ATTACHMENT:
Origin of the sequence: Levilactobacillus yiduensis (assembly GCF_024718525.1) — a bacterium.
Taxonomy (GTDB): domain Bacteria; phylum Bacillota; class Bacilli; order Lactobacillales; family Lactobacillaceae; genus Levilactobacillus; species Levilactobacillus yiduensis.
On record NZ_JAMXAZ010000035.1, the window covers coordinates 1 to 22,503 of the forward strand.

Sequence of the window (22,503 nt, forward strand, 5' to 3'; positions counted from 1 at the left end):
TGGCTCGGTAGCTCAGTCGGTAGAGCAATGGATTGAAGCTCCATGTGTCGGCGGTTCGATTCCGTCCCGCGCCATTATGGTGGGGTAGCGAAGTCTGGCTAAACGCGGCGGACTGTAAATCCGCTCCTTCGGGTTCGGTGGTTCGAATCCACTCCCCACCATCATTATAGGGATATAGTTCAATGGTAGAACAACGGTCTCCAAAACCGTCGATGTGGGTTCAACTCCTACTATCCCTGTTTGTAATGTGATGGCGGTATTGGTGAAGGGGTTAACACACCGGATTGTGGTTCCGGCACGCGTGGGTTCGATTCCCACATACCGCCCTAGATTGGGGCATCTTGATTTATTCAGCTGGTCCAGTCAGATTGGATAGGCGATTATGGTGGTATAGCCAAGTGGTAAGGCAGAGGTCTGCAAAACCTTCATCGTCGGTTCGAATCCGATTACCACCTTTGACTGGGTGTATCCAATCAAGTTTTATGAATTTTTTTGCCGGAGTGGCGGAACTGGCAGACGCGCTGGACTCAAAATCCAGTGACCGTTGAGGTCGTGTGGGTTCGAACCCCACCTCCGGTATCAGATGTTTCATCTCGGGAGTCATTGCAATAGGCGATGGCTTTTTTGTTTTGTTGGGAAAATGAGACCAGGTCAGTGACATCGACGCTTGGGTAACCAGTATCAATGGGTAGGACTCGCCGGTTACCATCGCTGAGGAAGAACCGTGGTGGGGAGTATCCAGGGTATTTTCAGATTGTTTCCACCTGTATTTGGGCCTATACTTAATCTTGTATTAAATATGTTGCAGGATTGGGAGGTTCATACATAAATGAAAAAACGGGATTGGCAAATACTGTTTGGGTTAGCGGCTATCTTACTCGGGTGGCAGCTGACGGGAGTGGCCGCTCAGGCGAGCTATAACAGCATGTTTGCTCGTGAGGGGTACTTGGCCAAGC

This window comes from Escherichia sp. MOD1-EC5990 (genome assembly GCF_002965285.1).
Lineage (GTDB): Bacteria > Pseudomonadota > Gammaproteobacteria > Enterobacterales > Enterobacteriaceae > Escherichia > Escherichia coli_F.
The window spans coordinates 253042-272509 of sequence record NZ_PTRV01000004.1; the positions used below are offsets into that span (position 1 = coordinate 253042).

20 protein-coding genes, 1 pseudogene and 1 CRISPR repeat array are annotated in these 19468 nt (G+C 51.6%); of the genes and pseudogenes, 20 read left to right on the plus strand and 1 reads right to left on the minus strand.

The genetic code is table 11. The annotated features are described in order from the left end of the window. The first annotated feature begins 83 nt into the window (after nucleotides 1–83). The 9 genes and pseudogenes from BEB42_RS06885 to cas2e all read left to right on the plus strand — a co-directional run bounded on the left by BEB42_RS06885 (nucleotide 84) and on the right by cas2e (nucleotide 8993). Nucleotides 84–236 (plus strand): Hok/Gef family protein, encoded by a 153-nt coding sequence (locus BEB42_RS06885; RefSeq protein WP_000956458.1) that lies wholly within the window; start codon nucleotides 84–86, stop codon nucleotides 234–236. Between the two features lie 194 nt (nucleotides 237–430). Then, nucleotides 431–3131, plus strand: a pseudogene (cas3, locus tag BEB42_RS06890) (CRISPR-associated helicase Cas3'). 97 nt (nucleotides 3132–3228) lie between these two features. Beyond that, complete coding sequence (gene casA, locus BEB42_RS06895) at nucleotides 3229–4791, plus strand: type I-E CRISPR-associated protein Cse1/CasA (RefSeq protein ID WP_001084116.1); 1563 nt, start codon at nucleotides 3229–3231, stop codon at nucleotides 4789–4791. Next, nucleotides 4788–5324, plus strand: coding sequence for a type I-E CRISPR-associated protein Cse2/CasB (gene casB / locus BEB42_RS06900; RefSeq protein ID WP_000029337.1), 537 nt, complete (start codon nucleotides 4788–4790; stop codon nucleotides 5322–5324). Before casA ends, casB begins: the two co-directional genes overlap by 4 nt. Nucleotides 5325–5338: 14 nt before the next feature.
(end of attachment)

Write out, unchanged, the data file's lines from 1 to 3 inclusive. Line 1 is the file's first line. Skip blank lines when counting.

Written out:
Origin of the sequence: Levilactobacillus yiduensis (assembly GCF_024718525.1) — a bacterium.
Taxonomy (GTDB): domain Bacteria; phylum Bacillota; class Bacilli; order Lactobacillales; family Lactobacillaceae; genus Levilactobacillus; species Levilactobacillus yiduensis.
On record NZ_JAMXAZ010000035.1, the window covers coordinates 1 to 22,503 of the forward strand.